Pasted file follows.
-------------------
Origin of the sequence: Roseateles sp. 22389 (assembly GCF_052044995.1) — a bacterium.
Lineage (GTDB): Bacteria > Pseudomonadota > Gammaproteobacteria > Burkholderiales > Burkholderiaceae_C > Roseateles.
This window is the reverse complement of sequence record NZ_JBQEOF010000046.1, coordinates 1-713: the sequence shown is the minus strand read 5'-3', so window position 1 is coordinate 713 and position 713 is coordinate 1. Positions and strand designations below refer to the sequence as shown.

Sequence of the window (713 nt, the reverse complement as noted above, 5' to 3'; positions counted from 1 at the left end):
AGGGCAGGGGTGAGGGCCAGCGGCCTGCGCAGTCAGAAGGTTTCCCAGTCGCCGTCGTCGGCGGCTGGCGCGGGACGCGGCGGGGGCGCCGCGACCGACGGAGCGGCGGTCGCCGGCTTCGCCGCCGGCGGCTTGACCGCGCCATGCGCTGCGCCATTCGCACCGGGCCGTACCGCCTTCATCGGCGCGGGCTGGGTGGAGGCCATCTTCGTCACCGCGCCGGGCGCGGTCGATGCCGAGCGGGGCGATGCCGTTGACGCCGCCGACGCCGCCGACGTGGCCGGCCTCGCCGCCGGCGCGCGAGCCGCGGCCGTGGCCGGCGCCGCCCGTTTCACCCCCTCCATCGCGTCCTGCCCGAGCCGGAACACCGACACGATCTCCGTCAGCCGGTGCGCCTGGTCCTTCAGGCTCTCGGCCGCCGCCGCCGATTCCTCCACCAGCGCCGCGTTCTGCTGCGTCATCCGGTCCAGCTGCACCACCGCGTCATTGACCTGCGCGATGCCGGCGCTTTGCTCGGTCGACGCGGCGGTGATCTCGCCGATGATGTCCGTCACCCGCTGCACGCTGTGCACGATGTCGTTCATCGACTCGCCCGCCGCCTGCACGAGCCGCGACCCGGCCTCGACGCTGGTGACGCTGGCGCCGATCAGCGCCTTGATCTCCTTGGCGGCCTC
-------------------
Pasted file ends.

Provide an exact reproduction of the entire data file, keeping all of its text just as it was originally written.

Origin of the sequence: Roseateles sp. 22389 (assembly GCF_052044995.1) — a bacterium.
Lineage (GTDB): Bacteria > Pseudomonadota > Gammaproteobacteria > Burkholderiales > Burkholderiaceae_C > Roseateles.
This window is the reverse complement of sequence record NZ_JBQEOF010000046.1, coordinates 1-713: the sequence shown is the minus strand read 5'-3', so window position 1 is coordinate 713 and position 713 is coordinate 1. Positions and strand designations below refer to the sequence as shown.

Sequence of the window (713 nt, the reverse complement as noted above, 5' to 3'; positions counted from 1 at the left end):
AGGGCAGGGGTGAGGGCCAGCGGCCTGCGCAGTCAGAAGGTTTCCCAGTCGCCGTCGTCGGCGGCTGGCGCGGGACGCGGCGGGGGCGCCGCGACCGACGGAGCGGCGGTCGCCGGCTTCGCCGCCGGCGGCTTGACCGCGCCATGCGCTGCGCCATTCGCACCGGGCCGTACCGCCTTCATCGGCGCGGGCTGGGTGGAGGCCATCTTCGTCACCGCGCCGGGCGCGGTCGATGCCGAGCGGGGCGATGCCGTTGACGCCGCCGACGCCGCCGACGTGGCCGGCCTCGCCGCCGGCGCGCGAGCCGCGGCCGTGGCCGGCGCCGCCCGTTTCACCCCCTCCATCGCGTCCTGCCCGAGCCGGAACACCGACACGATCTCCGTCAGCCGGTGCGCCTGGTCCTTCAGGCTCTCGGCCGCCGCCGCCGATTCCTCCACCAGCGCCGCGTTCTGCTGCGTCATCCGGTCCAGCTGCACCACCGCGTCATTGACCTGCGCGATGCCGGCGCTTTGCTCGGTCGACGCGGCGGTGATCTCGCCGATGATGTCCGTCACCCGCTGCACGCTGTGCACGATGTCGTTCATCGACTCGCCCGCCGCCTGCACGAGCCGCGACCCGGCCTCGACGCTGGTGACGCTGGCGCCGATCAGCGCCTTGATCTCCTTGGCGGCCTC